Were the old wives telling tales?
If you want to know when to sow, take your trousers off and sit on the ground!
This is my favorite old wives tale, and another one that is senseless at first sight. All it meant, in days before we acquired sophisticated means for measuring soil temperature, was that feeling the bare soil with one’s tender flesh was a good if uncomfortable way of finding out if it was warm enough to start the spring planting. By late Victorian times, this was thought of as not nice at all. No doubt visitors to the local great estate were disconcerted by the sight of under gardeners sitting bare bottomed in the kitchen garden sprouting nothing but a quizzical look upon their weathered faces. So p.c. version of the folk lore was hastily invented and it became permissible indeed expected that the temperature of the soil could be judged using your elbow. In today’s permissive climate, I would not dram of =recommending which way is right for you.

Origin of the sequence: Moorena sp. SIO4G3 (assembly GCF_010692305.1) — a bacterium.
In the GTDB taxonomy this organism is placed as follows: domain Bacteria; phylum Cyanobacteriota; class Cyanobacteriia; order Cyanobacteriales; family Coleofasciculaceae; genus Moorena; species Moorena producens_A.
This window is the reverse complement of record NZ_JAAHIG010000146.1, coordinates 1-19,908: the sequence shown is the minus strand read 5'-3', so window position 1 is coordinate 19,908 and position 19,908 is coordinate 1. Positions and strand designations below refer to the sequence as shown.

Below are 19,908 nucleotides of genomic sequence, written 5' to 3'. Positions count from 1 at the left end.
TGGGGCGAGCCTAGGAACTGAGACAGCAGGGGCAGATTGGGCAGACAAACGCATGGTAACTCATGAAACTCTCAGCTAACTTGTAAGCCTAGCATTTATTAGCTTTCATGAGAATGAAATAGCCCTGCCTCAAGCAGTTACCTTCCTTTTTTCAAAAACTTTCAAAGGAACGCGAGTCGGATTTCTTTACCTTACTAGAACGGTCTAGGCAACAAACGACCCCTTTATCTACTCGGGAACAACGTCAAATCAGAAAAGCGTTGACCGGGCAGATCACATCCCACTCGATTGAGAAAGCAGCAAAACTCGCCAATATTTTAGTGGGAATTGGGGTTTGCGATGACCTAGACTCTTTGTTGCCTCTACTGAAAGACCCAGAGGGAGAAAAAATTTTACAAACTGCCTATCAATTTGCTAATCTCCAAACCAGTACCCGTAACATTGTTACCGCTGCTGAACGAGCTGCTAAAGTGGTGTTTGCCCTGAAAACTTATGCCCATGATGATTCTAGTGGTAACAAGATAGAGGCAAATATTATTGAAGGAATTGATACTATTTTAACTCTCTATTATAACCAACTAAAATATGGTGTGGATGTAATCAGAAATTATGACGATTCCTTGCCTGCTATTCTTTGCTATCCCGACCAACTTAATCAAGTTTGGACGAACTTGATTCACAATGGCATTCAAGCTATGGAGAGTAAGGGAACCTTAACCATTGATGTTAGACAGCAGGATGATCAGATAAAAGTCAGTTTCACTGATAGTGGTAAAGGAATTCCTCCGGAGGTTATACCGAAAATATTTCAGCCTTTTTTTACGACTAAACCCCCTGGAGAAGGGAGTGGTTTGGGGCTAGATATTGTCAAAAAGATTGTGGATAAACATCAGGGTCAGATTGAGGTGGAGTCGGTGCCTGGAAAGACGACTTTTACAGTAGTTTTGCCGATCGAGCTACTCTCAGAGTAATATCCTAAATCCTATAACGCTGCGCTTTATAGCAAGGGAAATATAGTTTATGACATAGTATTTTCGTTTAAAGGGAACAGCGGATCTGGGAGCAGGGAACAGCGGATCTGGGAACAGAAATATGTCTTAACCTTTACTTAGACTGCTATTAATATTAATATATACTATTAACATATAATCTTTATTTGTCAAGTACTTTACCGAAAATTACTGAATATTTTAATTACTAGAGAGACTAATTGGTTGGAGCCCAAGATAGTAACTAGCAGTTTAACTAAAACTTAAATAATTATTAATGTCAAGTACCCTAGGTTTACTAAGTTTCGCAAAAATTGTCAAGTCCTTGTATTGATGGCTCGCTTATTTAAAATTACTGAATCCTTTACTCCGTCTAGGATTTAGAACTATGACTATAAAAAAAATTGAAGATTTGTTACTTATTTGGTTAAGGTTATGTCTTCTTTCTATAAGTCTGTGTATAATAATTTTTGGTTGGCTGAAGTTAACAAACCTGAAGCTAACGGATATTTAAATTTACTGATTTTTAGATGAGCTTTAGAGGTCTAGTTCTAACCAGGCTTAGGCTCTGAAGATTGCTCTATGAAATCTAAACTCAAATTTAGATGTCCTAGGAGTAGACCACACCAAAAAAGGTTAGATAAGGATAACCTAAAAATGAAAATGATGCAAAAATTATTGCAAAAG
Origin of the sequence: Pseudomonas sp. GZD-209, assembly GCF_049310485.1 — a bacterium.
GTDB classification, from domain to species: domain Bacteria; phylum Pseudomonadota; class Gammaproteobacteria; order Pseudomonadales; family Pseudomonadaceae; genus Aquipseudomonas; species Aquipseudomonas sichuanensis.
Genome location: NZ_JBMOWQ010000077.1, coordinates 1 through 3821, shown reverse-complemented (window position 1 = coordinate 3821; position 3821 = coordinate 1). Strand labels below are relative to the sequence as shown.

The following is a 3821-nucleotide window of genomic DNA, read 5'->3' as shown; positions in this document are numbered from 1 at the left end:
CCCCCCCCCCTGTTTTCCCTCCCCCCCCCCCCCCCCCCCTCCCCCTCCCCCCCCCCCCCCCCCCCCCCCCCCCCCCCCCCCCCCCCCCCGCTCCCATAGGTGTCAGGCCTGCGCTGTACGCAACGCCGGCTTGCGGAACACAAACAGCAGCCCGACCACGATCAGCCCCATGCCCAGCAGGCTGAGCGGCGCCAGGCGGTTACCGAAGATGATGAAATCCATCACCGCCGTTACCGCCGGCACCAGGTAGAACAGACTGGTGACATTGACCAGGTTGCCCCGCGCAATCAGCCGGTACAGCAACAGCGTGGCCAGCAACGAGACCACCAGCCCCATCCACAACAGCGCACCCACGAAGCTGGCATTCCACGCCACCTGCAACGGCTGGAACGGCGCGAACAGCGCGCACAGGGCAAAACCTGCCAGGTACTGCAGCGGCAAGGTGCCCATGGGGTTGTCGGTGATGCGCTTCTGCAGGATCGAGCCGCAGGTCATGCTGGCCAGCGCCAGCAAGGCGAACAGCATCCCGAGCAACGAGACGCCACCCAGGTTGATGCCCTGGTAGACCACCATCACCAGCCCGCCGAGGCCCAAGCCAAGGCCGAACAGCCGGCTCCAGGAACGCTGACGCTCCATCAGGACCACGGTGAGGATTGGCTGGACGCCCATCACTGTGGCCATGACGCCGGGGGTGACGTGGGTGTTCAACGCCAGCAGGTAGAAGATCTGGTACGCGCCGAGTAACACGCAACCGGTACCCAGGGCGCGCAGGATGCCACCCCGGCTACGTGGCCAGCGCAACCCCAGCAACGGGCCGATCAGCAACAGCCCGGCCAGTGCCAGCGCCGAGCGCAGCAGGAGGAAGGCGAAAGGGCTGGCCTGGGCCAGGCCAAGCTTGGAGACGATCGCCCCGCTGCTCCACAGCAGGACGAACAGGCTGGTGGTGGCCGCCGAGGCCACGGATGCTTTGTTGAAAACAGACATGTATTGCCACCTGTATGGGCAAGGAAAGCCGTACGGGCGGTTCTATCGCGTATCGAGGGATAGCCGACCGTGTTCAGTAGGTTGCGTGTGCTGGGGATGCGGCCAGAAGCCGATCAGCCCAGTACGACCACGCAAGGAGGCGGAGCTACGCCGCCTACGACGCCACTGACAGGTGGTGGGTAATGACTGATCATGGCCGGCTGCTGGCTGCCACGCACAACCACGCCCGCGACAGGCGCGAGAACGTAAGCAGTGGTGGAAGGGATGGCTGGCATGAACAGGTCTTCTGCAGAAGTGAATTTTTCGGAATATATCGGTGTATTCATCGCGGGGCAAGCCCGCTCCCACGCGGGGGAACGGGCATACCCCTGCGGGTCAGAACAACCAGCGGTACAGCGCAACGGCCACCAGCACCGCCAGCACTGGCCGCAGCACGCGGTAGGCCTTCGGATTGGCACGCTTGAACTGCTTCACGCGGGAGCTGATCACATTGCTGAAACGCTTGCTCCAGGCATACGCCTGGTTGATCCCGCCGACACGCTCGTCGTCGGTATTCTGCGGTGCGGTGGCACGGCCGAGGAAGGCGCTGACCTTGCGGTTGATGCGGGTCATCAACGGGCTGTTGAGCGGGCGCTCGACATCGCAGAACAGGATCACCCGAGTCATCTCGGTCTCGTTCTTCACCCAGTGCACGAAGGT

This concern with the effects of climate reminds us how important weather was to olden day gardeners. There is much folklore, all of it gloomy about the weather. For example, if the eighth of June it rain, that foretell a wet harvest. Not exactly a bundle of optimism
Oak before ash, we’re in for a splash. Ash before oak we’re in for a soak.
Or to put it anther way which ever tree comes into leaf first you’re going to get wet. If the first of July be rainy weather, it will rain for four week together and if you escape July 1st, the July 15th lay in wait St. Swithin’s Day if thou dost rain, for forty days it will remain, in other words until August 24th. But lo and behold. Modern meteorologist studying weather history have found that there is truth in the saying. The weather of mid Jul sets a pattern that does indeed last until about August 24th. So very interesting, and when those dates come around this summer, I will long forget what they mean. Let us know of any more old wives’ tales to share about gardening and there is lots about weather.
Taken from Tips from the Old gardeners complied by Duncan Crosbie
Till next time this is Becky Litterer, Becky’s Greenhouse, Dougherty Iowa beckmall@ netins.net 641-794-3337 cell phone 641-903-9365